Dec TU-56 Question

From: Jerome H. Fine <>
Date: Mon Aug 12 22:57:00 2002

>Ben Franchuk wrote:

> >Jerome H. Fine wrote:
> > But I am totally unable to solve hardware problems, so it would
> > be interesting to know how long the average hardware fix takes?
> It really depends on A) How fast can you be without a computer or
> radio or whatever. B) Finding the bug and getting parts to repair.
> I would suspect software and hardware bugs take the same magnitude
> of time to find.It is when you have software interacating with
> hardware the fun begins are you are now not sure what works.

Jerome Fine replies:

Fortunately I can't remember having that problem very often.

When I first started to program computers, I found it difficult
to find software bugs. While it is still difficult, I now realize that
hardware rarely fails. Although I have found a one or two bugs
that were caused by a hardware failure during more than 40 years
of working with and designing software, I initially made the mistake
of blaming hardware some of the time. I could not accept that
my programs could actually have a bug. Finally - through much
experience - I realized that 99.9999999% of the time, it was a
bug in my program code that was causing the problem.

Two examples of hardware might help:

(a) I once found a sticky bit - defined as a bit which was always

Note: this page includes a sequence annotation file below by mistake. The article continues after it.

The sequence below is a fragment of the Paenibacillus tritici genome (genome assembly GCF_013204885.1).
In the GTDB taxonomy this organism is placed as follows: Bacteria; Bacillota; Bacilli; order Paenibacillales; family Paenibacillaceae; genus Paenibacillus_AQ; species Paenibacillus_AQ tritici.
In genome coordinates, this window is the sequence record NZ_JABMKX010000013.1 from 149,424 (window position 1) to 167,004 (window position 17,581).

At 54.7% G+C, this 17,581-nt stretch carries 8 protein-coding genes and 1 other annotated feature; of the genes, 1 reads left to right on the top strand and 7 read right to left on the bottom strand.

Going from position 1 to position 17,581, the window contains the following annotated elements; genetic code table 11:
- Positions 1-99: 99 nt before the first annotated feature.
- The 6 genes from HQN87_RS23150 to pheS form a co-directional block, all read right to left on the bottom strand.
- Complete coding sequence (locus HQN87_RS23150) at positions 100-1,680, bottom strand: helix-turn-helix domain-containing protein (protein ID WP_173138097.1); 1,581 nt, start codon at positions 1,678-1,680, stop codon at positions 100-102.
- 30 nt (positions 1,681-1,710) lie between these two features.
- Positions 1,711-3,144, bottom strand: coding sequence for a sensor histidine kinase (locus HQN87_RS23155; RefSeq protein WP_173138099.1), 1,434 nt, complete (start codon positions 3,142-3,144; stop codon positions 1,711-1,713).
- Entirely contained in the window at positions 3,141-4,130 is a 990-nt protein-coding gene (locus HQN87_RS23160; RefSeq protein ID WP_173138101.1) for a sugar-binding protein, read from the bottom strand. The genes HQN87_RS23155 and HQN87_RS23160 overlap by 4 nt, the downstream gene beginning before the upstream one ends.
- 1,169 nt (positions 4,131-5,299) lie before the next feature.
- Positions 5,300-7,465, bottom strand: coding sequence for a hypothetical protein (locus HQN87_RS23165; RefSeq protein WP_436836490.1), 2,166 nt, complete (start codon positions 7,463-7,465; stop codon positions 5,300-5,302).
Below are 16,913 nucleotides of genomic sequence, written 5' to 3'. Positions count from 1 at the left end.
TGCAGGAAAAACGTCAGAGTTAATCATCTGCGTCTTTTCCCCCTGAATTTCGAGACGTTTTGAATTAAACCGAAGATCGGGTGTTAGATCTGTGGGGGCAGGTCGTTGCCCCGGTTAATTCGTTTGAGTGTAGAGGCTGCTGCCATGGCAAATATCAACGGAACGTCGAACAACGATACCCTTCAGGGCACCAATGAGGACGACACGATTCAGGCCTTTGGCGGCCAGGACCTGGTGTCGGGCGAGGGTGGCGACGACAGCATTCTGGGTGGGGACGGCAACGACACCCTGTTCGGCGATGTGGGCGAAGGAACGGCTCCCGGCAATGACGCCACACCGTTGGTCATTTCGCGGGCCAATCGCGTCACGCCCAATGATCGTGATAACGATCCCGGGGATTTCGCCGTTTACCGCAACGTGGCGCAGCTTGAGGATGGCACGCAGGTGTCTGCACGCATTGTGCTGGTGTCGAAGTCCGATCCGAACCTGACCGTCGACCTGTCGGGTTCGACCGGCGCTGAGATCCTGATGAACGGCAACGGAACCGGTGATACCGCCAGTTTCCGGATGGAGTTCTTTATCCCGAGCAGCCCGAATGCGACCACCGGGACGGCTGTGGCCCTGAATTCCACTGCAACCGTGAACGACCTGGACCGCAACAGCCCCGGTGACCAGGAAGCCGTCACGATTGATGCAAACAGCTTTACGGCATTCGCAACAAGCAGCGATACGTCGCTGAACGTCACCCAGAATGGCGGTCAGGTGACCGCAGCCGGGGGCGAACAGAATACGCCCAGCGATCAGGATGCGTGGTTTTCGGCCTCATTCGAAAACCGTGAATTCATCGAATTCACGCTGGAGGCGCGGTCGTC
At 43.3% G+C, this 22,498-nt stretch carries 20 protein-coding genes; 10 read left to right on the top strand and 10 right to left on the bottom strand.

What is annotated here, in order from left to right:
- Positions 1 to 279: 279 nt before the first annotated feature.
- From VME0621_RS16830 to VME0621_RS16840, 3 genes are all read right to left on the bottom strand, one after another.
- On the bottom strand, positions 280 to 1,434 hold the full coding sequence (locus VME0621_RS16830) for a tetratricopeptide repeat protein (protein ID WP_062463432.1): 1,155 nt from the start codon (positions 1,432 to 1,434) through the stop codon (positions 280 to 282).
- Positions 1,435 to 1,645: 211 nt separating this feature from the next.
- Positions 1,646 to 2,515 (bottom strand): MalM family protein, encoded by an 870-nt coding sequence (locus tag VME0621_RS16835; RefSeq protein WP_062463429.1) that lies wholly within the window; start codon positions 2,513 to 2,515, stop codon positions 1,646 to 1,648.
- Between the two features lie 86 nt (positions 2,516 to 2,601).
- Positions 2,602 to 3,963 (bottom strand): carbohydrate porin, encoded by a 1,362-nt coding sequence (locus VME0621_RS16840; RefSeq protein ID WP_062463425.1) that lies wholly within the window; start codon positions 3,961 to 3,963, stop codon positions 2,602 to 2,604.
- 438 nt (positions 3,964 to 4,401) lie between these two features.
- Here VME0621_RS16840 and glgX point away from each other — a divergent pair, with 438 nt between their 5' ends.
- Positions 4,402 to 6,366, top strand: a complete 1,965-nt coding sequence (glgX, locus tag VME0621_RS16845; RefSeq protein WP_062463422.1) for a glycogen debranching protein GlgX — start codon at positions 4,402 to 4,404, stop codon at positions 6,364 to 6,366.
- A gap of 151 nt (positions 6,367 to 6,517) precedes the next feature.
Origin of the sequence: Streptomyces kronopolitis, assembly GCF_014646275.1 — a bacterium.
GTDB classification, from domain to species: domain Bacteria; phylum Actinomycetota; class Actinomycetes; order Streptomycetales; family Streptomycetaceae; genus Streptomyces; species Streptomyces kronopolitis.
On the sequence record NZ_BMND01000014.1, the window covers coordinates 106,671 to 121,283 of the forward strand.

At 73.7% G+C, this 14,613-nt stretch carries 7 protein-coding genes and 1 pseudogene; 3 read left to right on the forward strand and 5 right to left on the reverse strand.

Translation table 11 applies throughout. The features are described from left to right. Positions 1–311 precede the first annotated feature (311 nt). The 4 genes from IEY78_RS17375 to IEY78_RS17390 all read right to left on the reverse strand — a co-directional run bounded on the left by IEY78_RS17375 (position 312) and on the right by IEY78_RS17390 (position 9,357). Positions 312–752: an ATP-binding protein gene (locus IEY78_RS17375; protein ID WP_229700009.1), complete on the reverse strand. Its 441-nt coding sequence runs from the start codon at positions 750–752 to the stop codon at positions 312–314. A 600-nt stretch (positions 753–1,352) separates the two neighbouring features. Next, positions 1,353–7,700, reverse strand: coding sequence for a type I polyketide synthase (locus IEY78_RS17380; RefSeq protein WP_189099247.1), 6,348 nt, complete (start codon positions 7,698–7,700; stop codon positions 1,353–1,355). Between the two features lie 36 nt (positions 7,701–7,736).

ONE when it was supposed to be ONE, but sometimes a ONE
when it was supposed to be zero. The quick solution was to be
sure to place an instruction at that location which required that
the sticky bit be a ONE - that way, the program always worked.

(b) Although I never did see the exact problem, back in 1990
(or around that year) I bought one of the first CQD 220/TM
host adapters. When I attempted to read a block into a user
address in high memory (RT11XM for you fellows who can
understand) that overlapped a 1/4 MByte (or 256 KByte)
boundary, the system crashed. I finally isolated the problem
by forcing the device driver to step through the code - after
which using hardware ODT I found that the firmware in the
host adapter had done a wraparound when the DMA address
had reached the 1/4 MByte boundary and started to place
the rest of the read into addresses at zero - thereby destroying
the interrupt vectors in low physical memory. What astounded
me was that CMD admitted the error two days later when they
were able to duplicate it in their labs (it helped to know exactly
what to look for). Within two weeks, they had sent a new version
of the 2 EPROMs used in the firmware for the host adapter.
What was interesting was that Dialog had the same problem
with the early versions of the SQ706A which I was testing as
well and Dialog in Canada refused to admit there was a problem.

I suspect that I should have asked CMD for a free host adapter
for identifying the problem - after all, it must have been the same
with a microVAX II as well.

Sincerely yours,

Jerome Fine
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Received on Mon Aug 12 2002 - 22:57:00 BST

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